--> Meeting the Pinedale Challenge, by John Bickley, Candyce Beck Brake, Mike Caputi, Floyd Doughty, Paul Huckabee, Bud Johnston, Edwin Quint, and Robert Whale; #90042 (2005)

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Meeting the Pinedale Challenge

John Bickley, Candyce Beck Brake, Mike Caputi, Floyd Doughty, Paul Huckabee, Bud Johnston, Edwin Quint, and Robert Whale
Shell E&P Co., Houston, Texas

Shell’s Tight Gas Task Force (TGTF) was formed to find, develop, and implement technologies that would assist in unlocking natural gas resources from ultra tight reservoirs (>.01 milidarcies) in North America. The initial focus of this team was to address technology issues related to optimal development of Shell’s leases located in the Pinedale Field of southwestern Wyoming.

The Pinedale field, located in Green River basin of southwest Wyoming is a thrusted, asymmetrical anticline, with 2000’ (610 meters) structural relief and aerially is 35 miles (56 km) long and 6 miles (10 km) wide. The primary productive interval is the Maastrichtian age Lance formation comprised of 5,500’ (1692 m) of stacked fluvial sands with the productive interval depths ranging between 7,500’ (2286M) and 14,000’’ (4267m). Reservoir porosities average 8% and permeabilities range from 1-10 micro Darcys; pressure gradients range from .5 to 85 Psi. USGS gas-in-place volumes for the entire anticline are estimated to be 159 TCF. The field is currently being developed on 40 acre (402 meters) spacing with Shell having variable working interest in over 550 locations. Significant efforts are actively in progress that may ultimately result in the entire anticline being developed on 20 acre spacing.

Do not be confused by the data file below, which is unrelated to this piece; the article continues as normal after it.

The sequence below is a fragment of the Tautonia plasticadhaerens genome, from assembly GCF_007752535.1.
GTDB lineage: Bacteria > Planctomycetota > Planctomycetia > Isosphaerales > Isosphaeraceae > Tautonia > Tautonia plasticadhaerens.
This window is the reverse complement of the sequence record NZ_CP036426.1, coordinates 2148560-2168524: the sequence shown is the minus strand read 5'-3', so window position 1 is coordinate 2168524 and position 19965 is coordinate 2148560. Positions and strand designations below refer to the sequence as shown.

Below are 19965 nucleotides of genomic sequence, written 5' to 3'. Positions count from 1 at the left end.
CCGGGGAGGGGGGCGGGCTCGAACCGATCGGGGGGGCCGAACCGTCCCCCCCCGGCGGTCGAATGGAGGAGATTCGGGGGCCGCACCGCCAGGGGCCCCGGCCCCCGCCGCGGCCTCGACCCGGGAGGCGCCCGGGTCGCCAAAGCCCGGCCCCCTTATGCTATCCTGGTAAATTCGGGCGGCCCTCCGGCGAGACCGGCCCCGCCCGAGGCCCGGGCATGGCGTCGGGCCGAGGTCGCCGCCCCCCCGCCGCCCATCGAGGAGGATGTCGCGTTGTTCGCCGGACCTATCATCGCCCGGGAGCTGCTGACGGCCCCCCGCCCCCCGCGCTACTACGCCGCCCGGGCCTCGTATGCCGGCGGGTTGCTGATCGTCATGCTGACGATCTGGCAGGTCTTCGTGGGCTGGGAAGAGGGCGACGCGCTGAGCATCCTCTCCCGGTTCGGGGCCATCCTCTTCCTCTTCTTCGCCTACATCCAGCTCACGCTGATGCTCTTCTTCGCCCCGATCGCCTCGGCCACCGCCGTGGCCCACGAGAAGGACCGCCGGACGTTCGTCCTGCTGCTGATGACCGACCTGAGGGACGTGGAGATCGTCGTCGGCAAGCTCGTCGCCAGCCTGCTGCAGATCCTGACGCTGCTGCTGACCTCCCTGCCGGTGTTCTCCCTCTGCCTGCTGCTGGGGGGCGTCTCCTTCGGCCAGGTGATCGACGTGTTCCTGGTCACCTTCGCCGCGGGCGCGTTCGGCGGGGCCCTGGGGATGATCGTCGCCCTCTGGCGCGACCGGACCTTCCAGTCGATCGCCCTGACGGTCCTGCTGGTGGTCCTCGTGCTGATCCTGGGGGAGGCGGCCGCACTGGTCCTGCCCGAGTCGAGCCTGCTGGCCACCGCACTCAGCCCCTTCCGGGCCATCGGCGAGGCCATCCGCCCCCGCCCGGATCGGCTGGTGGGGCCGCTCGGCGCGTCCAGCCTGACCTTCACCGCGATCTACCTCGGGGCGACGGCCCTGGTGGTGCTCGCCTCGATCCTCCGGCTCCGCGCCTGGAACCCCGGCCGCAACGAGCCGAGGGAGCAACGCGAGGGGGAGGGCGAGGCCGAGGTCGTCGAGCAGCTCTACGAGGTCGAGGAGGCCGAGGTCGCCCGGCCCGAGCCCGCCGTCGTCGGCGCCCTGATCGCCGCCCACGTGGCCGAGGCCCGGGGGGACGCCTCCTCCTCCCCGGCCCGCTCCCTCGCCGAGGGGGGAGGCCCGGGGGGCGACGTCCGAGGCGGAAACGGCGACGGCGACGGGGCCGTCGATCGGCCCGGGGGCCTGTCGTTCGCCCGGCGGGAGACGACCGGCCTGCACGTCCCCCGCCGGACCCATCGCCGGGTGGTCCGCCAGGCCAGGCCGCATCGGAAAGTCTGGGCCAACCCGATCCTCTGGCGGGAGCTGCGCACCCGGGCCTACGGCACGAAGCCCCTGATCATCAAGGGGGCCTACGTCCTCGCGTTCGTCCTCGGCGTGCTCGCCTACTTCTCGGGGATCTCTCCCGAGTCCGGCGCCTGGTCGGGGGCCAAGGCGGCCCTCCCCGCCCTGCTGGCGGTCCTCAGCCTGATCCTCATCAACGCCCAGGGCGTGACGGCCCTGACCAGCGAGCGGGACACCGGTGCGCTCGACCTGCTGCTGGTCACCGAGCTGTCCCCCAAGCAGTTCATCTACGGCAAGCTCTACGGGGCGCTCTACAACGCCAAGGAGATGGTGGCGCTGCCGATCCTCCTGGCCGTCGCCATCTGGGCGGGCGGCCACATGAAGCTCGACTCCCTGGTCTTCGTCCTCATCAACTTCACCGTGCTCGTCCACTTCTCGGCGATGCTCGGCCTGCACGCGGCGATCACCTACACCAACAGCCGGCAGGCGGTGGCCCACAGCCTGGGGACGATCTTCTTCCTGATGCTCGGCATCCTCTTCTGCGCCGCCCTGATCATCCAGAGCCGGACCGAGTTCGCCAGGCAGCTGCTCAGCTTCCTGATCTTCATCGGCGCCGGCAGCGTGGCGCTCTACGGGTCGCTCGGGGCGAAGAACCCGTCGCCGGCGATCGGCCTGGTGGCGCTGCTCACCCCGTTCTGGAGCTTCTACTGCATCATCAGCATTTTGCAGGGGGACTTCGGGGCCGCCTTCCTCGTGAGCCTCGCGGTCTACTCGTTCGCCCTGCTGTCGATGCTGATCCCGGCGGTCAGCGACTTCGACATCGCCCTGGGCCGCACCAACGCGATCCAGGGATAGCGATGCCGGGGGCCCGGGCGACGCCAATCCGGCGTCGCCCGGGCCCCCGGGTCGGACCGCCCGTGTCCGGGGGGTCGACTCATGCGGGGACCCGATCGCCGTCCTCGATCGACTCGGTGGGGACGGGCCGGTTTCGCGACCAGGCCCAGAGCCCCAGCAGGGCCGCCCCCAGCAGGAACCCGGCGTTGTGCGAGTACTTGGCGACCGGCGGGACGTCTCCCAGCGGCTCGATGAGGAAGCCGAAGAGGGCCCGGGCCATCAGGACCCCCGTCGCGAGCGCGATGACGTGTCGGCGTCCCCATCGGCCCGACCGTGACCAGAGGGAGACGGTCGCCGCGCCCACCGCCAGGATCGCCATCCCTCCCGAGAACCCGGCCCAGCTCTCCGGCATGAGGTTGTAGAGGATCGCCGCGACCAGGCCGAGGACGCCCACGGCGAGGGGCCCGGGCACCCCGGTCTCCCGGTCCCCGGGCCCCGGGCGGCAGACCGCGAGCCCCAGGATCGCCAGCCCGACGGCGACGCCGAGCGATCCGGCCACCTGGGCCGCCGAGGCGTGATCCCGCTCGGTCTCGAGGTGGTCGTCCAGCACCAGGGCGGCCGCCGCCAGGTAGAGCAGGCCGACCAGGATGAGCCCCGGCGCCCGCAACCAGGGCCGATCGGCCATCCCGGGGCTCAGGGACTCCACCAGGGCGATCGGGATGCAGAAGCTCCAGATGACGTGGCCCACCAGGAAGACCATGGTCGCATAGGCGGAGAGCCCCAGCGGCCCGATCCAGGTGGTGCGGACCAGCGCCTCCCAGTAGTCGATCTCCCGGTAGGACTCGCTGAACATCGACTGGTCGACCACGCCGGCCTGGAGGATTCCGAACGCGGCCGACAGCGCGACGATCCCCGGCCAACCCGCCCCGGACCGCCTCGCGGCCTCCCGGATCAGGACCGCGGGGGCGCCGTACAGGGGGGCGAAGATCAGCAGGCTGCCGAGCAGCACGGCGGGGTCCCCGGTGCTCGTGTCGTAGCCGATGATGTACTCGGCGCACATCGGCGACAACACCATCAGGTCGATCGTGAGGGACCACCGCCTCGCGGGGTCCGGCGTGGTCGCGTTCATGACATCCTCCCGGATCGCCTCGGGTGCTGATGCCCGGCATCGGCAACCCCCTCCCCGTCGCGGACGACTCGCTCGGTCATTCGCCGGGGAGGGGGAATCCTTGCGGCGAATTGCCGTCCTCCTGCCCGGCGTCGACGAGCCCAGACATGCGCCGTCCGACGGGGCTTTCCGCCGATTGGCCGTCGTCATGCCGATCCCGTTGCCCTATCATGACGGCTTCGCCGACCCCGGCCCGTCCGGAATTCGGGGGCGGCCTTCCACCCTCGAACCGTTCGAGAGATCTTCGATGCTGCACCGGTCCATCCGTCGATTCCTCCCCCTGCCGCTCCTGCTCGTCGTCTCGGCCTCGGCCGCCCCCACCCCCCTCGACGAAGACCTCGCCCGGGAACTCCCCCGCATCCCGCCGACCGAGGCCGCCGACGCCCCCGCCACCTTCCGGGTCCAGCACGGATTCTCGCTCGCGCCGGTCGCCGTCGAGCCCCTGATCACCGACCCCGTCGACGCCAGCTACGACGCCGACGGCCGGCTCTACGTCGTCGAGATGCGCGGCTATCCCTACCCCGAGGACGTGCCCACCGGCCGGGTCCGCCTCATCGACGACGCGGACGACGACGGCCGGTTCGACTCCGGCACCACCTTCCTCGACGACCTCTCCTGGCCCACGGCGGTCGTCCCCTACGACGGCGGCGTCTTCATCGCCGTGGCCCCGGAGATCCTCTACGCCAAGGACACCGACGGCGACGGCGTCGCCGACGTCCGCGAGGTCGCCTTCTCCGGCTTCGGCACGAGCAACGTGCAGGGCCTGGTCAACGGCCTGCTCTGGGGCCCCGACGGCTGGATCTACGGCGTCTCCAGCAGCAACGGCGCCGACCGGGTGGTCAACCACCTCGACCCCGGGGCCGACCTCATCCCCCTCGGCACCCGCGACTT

Clearly much has been published as to the criticality of cost management and mechanical efficiency if these types of resources are to be profitably recovered. However it is our experience that to achieve step function profitability improvement it is equally important to maximize understanding of the subsurface and related drilling and completion processes. Further more, we believe for this type of profitability improvement to be achieved it requires a highly integrated effort between those in the field developing the resource, combined with an integrated, applied research and development (R&D) effort focused on pushing the boundaries of existing technologies as well as developing and implementing of new and emerging technologies.

Shell’s technology focus areas for unleashing tight gas potential are: sweet spot identification using seismic, drilling optimization focused on horizontal drilling and under balanced coiled tubing drilling, completion optimization focusing on improved hydraulic fracture designs and improved reservoir performance monitoring and prediction capabilities. Several examples associated with improved subsurface understanding and drilling and completion optimization will be discussed that clearly demonstrate bottom line impact of technology.

Finally, a clear learning from this effort is that no single “silver R&D bullet” exists that addresses the technical challenges faced with producing gas from ultra low permeability reservoirs, rather the use of an integrated R&D approach is a key ingredient to success. Also, it is equally important to have a high level of asset support to evaluate, execute, and deploy new technologies in the field.